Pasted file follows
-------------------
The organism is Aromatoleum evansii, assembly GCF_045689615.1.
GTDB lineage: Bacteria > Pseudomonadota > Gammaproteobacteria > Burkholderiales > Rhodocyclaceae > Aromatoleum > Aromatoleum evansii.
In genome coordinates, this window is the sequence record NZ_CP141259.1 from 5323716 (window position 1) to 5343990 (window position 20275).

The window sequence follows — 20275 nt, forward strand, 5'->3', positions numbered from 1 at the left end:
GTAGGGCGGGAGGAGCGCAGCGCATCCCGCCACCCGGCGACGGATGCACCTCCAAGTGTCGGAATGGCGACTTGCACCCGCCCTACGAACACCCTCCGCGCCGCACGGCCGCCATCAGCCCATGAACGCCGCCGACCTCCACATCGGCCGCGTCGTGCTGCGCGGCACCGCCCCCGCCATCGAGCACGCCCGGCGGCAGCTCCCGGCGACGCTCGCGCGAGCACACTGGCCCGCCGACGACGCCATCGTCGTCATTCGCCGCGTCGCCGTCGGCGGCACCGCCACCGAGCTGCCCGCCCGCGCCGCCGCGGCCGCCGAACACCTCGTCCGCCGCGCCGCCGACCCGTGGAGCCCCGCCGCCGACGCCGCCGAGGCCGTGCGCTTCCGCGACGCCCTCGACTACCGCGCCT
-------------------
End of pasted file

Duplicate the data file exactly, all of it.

The organism is Aromatoleum evansii, assembly GCF_045689615.1.
GTDB lineage: Bacteria > Pseudomonadota > Gammaproteobacteria > Burkholderiales > Rhodocyclaceae > Aromatoleum > Aromatoleum evansii.
In genome coordinates, this window is the sequence record NZ_CP141259.1 from 5323716 (window position 1) to 5343990 (window position 20275).

The window sequence follows — 20275 nt, forward strand, 5'->3', positions numbered from 1 at the left end:
GTAGGGCGGGAGGAGCGCAGCGCATCCCGCCACCCGGCGACGGATGCACCTCCAAGTGTCGGAATGGCGACTTGCACCCGCCCTACGAACACCCTCCGCGCCGCACGGCCGCCATCAGCCCATGAACGCCGCCGACCTCCACATCGGCCGCGTCGTGCTGCGCGGCACCGCCCCCGCCATCGAGCACGCCCGGCGGCAGCTCCCGGCGACGCTCGCGCGAGCACACTGGCCCGCCGACGACGCCATCGTCGTCATTCGCCGCGTCGCCGTCGGCGGCACCGCCACCGAGCTGCCCGCCCGCGCCGCCGCGGCCGCCGAACACCTCGTCCGCCGCGCCGCCGACCCGTGGAGCCCCGCCGCCGACGCCGCCGAGGCCGTGCGCTTCCGCGACGCCCTCGACTACCGCGCCT